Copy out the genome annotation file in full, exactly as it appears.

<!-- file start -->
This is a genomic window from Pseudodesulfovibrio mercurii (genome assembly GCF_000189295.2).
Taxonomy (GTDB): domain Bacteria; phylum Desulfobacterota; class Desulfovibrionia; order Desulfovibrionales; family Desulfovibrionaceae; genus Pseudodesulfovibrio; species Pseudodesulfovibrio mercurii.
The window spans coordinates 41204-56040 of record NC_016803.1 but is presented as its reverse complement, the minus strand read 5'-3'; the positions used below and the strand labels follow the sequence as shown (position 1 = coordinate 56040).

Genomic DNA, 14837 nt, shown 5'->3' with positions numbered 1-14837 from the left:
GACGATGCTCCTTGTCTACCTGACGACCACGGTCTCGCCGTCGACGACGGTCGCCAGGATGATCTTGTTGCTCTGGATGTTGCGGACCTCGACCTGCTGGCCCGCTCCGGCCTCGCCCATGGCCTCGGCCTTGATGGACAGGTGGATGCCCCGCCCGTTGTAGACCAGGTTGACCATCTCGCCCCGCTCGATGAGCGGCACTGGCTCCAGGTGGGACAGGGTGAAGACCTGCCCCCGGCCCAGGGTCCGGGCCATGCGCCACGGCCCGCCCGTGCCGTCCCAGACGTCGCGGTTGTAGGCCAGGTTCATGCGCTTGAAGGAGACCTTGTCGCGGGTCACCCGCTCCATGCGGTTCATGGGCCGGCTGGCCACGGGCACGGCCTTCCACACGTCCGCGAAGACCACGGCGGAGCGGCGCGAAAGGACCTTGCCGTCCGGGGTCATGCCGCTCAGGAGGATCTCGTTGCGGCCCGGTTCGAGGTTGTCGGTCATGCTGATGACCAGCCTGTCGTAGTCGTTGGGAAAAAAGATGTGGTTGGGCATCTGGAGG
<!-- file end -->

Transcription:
This is a genomic window from Pseudodesulfovibrio mercurii (genome assembly GCF_000189295.2).
Taxonomy (GTDB): domain Bacteria; phylum Desulfobacterota; class Desulfovibrionia; order Desulfovibrionales; family Desulfovibrionaceae; genus Pseudodesulfovibrio; species Pseudodesulfovibrio mercurii.
The window spans coordinates 41204-56040 of record NC_016803.1 but is presented as its reverse complement, the minus strand read 5'-3'; the positions used below and the strand labels follow the sequence as shown (position 1 = coordinate 56040).

Genomic DNA, 14837 nt, shown 5'->3' with positions numbered 1-14837 from the left:
GACGATGCTCCTTGTCTACCTGACGACCACGGTCTCGCCGTCGACGACGGTCGCCAGGATGATCTTGTTGCTCTGGATGTTGCGGACCTCGACCTGCTGGCCCGCTCCGGCCTCGCCCATGGCCTCGGCCTTGATGGACAGGTGGATGCCCCGCCCGTTGTAGACCAGGTTGACCATCTCGCCCCGCTCGATGAGCGGCACTGGCTCCAGGTGGGACAGGGTGAAGACCTGCCCCCGGCCCAGGGTCCGGGCCATGCGCCACGGCCCGCCCGTGCCGTCCCAGACGTCGCGGTTGTAGGCCAGGTTCATGCGCTTGAAGGAGACCTTGTCGCGGGTCACCCGCTCCATGCGGTTCATGGGCCGGCTGGCCACGGGCACGGCCTTCCACACGTCCGCGAAGACCACGGCGGAGCGGCGCGAAAGGACCTTGCCGTCCGGGGTCATGCCGCTCAGGAGGATCTCGTTGCGGCCCGGTTCGAGGTTGTCGGTCATGCTGATGACCAGCCTGTCGTAGTCGTTGGGAAAAAAGATGTGGTTGGGCATCTGGAGG